It's important to clearly communicate your vision to your florist to make sure you get the wedding flowers you've always wanted. And while Pinterest boards and magazine tear sheets will certainly help convey the look and feel you're going for, it's also crucial to use the right words and language to ensure everyone is on the same page. To help, we've put together a guide to help you communicate with your florist to get exactly what you need.
See More: 20 Gorgeous Pink Wedding Bouquets
The Look #1: Rustic (above)
When you describe the look you want as "rustic," most florists think of the outdoors, weathered or wood vessels, and arrangements with a hand-picked feel. Blooms like sunflowers, daisies, and zinnias placed in old crockery or worn crates come to mind. To skew away from the casual, country connotations this word often creates, have your venue and, most important, the formality of your celebration in mind.
What to say: "The wedding will be held in the spring in an old barn — I want the flowers to feel relaxed and unfussy."
Photo: [Elizabeth Messina](http://www.elizabethmessina.com/)
The Look #2: Classic
The word "classic" will usually evoke a ball-shaped bouquet featuring predominantly one type of flower — perfect for some celebrations, but not all. To make sure your bouquet fits your event, have your florist match it to the style of your wedding gown and location.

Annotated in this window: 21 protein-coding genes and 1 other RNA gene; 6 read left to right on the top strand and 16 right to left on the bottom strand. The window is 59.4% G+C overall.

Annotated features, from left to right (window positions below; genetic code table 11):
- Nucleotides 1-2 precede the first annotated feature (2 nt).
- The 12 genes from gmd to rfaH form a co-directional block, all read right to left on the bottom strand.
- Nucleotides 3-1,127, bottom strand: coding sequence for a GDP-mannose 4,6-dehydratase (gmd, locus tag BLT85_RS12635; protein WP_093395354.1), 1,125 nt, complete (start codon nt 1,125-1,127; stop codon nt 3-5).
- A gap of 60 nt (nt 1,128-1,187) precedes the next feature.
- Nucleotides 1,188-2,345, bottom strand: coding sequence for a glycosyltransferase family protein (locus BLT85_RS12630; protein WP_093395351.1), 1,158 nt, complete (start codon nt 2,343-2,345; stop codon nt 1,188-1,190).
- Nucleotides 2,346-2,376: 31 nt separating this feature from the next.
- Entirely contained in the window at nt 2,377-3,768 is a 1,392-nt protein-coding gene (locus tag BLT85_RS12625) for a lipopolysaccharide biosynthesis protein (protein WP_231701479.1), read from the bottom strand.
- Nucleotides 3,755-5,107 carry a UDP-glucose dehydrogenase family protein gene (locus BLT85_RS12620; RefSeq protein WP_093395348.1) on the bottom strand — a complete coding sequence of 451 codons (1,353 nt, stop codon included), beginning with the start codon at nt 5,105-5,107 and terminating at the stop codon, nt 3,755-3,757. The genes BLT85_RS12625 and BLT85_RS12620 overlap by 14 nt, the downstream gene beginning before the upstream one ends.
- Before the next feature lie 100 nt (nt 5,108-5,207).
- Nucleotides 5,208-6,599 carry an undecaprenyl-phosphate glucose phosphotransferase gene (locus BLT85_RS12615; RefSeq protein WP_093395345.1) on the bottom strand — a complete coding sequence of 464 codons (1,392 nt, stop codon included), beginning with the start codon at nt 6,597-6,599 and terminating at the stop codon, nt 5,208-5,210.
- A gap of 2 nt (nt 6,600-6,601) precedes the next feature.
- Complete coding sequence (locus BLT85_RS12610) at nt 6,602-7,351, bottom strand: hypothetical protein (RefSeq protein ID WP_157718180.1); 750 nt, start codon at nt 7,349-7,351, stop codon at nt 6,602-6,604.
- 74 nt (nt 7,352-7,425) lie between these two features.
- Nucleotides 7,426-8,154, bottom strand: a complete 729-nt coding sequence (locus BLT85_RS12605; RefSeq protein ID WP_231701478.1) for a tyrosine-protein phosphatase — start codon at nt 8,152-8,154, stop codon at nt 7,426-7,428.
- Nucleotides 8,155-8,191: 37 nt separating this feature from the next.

What to say: "The reception will be at a country club and I'll be wearing a strapless, A-line gown with a lace bodice."
Photo: [Jose Villa](http://www.joseviilla.com/)
The Look #3: Romantic
The word "romantic" paints a variety of pictures for florists. Some think of peonies, ranunculuses, and garden roses in terra-cotta pots, while others imagine cascading red roses in silver urns. Because romance means something different to everyone, you'll need to give plenty of details — including feel, location, formality, and season — when communicating your version.
Photo: [Leo Patrone](http://leopatronephotography.com/)
The Look #4: Chic
Asymmetrical arrangements of cymbidium orchids, calla lilies, and French tulips come to florists' minds when the word "chic" is uttered, as do a generally modern aesthetic and simple, sleek arrangements in clear acrylic containers. When meeting with florists, focus on the visual details of your wedding, such as your location's architecture, your wedding colors, or your gown's design.
What to say: "A daytime reception at a modern art museum with clean lines and white walls, with lots of bright, unexpected pops of color."